All posts tagged: Belfast

Crossing the Peace Walls of Belfast with Josh Adam Jones

“People might not have a lot, but they will give you what they can. That’s true of so many Irish people. They’re a very warm and friendly and welcoming people. They will tell you stories and their lives and give you their time.” Josh Adam Jones, a student at the University of West England, Bristol, developed his project 99 Peace Walls whilst volunteering at Belfast’s photo festival this summer. The youth of the city helped him to understand the divides that are still ingrained into the culture there, and how, in spite of this, there is a warm community to be found throughout the city.

2017-09-12T10:41:16+00:00

Chad Alexander’s Entries to Northern Ireland

From the dimly-lit back alleys of Belfast, right into the interiors of its inhabitants’ homes, Chad Alexander’s graduation project Entries takes us on a reflective journey through the streets where he grew up. The 27-year-old first picked up a camera after seeing an exhibition that combined scenes of the Northern Ireland conflict with vignettes of daily life; he has since been developing his own take on documentary in this series. “It was work that I had always wanted to make, but until that point I wasn’t exactly sure how to approach it,” he explains.

2017-07-21T10:54:53+00:00

The traditions, biases and ranks inside modern British military spaces

Over 2014, Ross Young photographed the military barracks near his home in Belfast. Driving to work in the morning, the 25-year-old would pass the barracks, seeing scattered buildings beyond barbed-wire walls. “I became really fascinated by the modern military,” he says. “What they do, how they have changed, who they are, what they stand for now.”     The nephew of a lieutenant colonel, he gained access to the barracks and photographed everything: portraits of the soldiers, the buildings, beds, dorms, gyms and churches. But it was the communal eating areas that held his gaze. “Everything is split by rank. The junior rank, middle rank and officers each have their own spaces, and each one is visibly different,” he says. “They had such an impactful personality. They revealed so much to me about life in the Army. It shows the difference in the ranks; what soldiers have to go through to work their way up.”     He was born in Killyleagh, a suburban area to the south of Belfast, and now lives in the …

2015-11-26T17:57:11+00:00

Injecting joyful chaos into the spaces hidden within abandoned Irish cottages

“The interventions are intended as a fresh approach to subject matter that would otherwise be considered nostalgic,” explains Belfast-based photographer Jill Quigley, describing the work she’s been making in abandoned buildings in Ireland. The project came about when she sought a subject to work on during her master’s degree at the University of Ulster in Belfast, whose Photography MFA has gathered much recent praise. “I was drawn to the contradiction between contemporary lifestyle and all the historical aspects that linger in rural places, such as the area where I grew up in County Donegal,” she explains. “When I was walking around looking for inspiration, I came across many of these little abandoned houses. The problem was that the kind of imagery associated with places like these purports to document a disappearing way of life, and that wasn’t something I wanted to replicate. By painting things or throwing [something] the moment I took the photograph, I aimed to emphasise the present tense. Thankfully, due to the redundant nature of the spaces there was no need to …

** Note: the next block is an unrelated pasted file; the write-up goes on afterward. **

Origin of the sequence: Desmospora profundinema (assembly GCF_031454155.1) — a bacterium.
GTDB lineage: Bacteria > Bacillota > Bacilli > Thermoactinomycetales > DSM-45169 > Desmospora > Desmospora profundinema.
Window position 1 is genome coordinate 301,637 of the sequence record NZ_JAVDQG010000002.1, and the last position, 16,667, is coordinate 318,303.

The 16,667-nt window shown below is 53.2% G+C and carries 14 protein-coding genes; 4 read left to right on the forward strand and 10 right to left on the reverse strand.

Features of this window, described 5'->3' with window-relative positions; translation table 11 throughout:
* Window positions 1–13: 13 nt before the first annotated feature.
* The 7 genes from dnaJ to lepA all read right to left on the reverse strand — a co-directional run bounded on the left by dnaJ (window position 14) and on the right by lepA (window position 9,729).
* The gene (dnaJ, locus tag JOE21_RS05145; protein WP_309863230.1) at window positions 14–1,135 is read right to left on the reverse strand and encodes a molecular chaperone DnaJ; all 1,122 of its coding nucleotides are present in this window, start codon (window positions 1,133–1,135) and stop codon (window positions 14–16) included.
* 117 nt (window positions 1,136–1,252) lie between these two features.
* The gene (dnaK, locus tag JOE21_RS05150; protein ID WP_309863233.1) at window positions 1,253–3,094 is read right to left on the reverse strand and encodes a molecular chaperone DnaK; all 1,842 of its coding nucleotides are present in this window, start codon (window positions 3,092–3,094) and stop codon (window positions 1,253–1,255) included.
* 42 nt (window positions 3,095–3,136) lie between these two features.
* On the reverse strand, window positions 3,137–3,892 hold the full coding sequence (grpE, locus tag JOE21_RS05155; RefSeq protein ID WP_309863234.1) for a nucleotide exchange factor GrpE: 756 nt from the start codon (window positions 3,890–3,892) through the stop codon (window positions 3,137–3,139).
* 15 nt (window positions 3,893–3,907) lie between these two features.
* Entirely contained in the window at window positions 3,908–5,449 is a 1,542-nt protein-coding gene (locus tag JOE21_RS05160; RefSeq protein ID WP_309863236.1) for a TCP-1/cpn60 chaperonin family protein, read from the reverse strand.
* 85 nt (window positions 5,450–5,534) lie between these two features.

2015-08-11T14:26:41+00:00

James Nachtwey – The Improviser

James Nachtwey stretches his arms across the sofa and pauses to think. He’s just declined to answer whether he ever has nightmares, and now he’s fielding a question that every war reporter has faced; has he ever truly feared for his life? He recalls covering the civil war in Sri Lanka. He was embedded with one of five rebel groups, but the Tamil Tigers, the main insurgent group, were taking out their opposition one by one. He was on an island off the Jaffna peninsula, hiding out. The position was being over-run, and the native New Yorker was completely isolated, unable to get out. He found a Catholic monastery, and hid. In a church in outer Sri Lanka, he found a copy of Shakespeare’s Romeo and Juliet, and he read it. He stayed there for three weeks, trying to focus on Shakespeare, until he found the chance to escape back to the mainland and to safety. “That was the first time I really thought I wasn’t going to make it,” Nachtwey says, his voice even. “Parts of my life I’d thought I’d …

2015-08-21T13:25:48+00:00

Rachel Glass – The Domestic Aviary

A streak of neon-bright green files among the domestic clutter of a small British living room. The fancy bird chooses its perch between the sofa, the flat screen TV, the mantlepiece and the closed window. The bird is indigenous to the forests of Venezuela, Colombia and Guyana, but it is here, in County Armagh, Northern Ireland, playing a starring role in Rachel Glass’ series The Domestic Aviary. “Confinement or sanctuary?” Glass asks, as the birds fly through “the looser confines” of the contemporary domestic home, in all its tastes. “How much freedom do we actually have, and how much we can invest in it?” In the corner sits the bird’s cage. She has caught them, wings stretched mid-flight, or appraising their horizons, preparing to fly in a larger cage. “We as people can fly as far as we want,” the 21-year-old Glass says.  “But are we confined or constrained by our own lives and commitments?” In her eyes, these birds are metaphors: “Of our own conscious understanding of freedom, in all its limits and possibilities.” Glass grew up in the countryside around …

2015-04-17T13:29:56+00:00

BJP Staff